Men and children sleeping in front of a church in the Tondo district in Manila. The church served as a safe haven from police raids. Credit: Daniel Berehulak for The New York Times
MANILA — Every morning before dawn, Rosario Perez checks to make sure her sons are still alive. The three brothers, all in their 20s, sleep at the houses of friends and relatives, moving regularly, hoping that whoever may have been assigned to kill them won’t catch up with them.
They are not witnesses on a mob hit list, or gang members hiding from rivals. They are simply young men living in the Philippines of President Rodrigo Duterte.
“How could I not send them to hide?” said Ms. Perez, 47, after peeking in on two of her sons and phoning the third. “We can barely sleep out of fear.”
Nearly a year into Mr. Duterte’s violent antidrug campaign, in which more than 4,000 people accused of using or selling illegal drugs have been killed and thousands of other killings are classified as “under investigation,” fear and mistrust have gripped many neighborhoods of Manila and other cities.
Residents are cobbling together strategies to hide and survive. Many young men are staying indoors, out of sight. Others have fled the urban slums, where most of the killings occur, and are camping out on farms or lying low in villages in the countryside.
The Roman Catholic Church has vocally opposed Mr. Duterte’s deadly campaign, and an underground network of churches and safe houses is offering sanctuary — quietly, to avoid the attention of the vigilantes responsible for much of the killing.
In the most heavily targeted slums, neighbors are wary of talking to each other, unsure who among them are police informers. Most try not to get involved if they hear someone is in trouble, not wanting to be blamed if the person ends up dead. One man said that just talking to the wrong person could be fatal.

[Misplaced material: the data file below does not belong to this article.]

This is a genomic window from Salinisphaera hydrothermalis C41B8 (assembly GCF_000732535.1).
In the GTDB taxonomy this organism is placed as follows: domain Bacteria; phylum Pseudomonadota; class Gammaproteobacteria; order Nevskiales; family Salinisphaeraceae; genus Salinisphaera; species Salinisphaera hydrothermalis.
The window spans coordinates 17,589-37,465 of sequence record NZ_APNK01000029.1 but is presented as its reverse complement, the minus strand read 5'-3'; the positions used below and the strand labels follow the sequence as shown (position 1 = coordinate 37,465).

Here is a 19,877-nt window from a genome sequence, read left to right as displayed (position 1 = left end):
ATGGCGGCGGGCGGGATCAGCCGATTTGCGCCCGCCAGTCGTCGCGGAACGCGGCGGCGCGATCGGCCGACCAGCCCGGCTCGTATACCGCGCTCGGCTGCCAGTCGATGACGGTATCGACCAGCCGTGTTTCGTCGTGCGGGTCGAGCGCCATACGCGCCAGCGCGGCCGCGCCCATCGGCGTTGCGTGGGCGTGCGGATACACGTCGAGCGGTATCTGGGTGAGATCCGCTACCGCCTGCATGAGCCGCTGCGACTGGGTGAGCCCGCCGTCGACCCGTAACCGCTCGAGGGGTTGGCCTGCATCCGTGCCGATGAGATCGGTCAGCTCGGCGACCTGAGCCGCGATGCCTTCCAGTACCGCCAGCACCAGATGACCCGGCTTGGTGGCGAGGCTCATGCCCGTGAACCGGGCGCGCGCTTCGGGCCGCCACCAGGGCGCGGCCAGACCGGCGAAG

“What we’re seeing here is the rule of law being replaced by a system of fear and violence,” said Jose Manuel Diokno, a human rights lawyer in Manila.
According to a recent survey by Social Weather Stations, a local polling firm, 73 percent of Filipinos are either “very worried” or “somewhat worried” that they or someone they know will be killed in the antidrug campaign.
Those who have gone into hiding are often people who think their names are on government watch lists of drug users. The lists are compiled by local officials using information supplied by the police and by informers, and include people who have surrendered to the authorities. They are not public, and it is unclear how some on them are marked for death.
Two of this woman’s sons were beaten and detained by the police. One is still in prison, and the other is hiding in a rural village. Credit: Jes Aznar for The New York Times
Many on the lists are past or current users of shabu, the local name for the methamphetamine at the heart of Mr. Duterte’s antidrug campaign. Many others are not.